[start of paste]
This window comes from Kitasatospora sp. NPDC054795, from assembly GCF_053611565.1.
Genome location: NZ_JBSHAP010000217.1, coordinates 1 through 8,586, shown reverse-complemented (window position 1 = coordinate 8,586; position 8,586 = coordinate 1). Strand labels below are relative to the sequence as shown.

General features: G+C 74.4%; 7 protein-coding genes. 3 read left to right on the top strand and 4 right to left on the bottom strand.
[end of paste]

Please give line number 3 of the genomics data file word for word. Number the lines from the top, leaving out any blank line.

General features: G+C 74.4%; 7 protein-coding genes. 3 read left to right on the top strand and 4 right to left on the bottom strand.